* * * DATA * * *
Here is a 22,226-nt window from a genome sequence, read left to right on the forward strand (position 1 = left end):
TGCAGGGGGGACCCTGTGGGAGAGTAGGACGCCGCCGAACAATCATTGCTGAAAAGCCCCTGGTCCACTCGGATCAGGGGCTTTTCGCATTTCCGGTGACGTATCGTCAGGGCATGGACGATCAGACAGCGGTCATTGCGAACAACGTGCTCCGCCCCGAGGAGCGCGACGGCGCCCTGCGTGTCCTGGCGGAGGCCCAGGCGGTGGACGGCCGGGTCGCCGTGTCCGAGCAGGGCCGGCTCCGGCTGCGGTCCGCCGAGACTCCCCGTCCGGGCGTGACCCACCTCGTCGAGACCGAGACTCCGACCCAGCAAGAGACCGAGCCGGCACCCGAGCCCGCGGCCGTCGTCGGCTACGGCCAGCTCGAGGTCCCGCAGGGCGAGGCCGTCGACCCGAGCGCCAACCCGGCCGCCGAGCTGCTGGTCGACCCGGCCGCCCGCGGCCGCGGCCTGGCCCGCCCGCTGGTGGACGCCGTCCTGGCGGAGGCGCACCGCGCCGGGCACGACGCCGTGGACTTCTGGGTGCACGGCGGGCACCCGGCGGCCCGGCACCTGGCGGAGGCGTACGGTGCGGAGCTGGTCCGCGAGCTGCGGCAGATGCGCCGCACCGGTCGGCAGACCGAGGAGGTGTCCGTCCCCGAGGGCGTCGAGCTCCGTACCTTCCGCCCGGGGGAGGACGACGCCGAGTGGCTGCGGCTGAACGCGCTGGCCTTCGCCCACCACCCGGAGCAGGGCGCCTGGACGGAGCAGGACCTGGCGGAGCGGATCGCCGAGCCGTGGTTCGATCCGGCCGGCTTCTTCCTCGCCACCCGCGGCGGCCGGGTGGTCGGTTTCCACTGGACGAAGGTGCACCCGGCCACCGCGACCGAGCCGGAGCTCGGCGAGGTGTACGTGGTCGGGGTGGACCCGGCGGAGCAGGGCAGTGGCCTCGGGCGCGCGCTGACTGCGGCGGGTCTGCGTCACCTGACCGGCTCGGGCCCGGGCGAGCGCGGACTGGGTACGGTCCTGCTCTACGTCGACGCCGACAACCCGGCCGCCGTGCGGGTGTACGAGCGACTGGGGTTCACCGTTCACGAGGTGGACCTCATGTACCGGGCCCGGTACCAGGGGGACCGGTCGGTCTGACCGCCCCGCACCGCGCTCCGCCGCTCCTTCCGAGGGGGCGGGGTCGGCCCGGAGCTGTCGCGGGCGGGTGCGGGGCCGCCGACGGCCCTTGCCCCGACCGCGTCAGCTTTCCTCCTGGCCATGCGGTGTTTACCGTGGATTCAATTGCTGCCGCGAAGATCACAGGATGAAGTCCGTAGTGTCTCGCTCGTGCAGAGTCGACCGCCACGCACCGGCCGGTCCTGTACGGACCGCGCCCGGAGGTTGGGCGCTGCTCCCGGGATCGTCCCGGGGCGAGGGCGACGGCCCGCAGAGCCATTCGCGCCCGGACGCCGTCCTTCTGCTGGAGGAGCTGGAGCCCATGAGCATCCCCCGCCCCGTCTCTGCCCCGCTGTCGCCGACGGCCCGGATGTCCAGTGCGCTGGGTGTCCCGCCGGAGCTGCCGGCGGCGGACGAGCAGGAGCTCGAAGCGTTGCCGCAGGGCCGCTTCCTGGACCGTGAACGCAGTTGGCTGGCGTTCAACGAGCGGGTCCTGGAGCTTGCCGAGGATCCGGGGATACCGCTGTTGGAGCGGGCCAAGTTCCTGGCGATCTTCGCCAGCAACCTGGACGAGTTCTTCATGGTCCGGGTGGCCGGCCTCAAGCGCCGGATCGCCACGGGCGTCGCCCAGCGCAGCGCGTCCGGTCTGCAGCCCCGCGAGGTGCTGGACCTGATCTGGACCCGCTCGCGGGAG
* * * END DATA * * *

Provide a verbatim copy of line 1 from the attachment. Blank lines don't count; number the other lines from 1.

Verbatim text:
Here is a 22,226-nt window from a genome sequence, read left to right on the forward strand (position 1 = left end):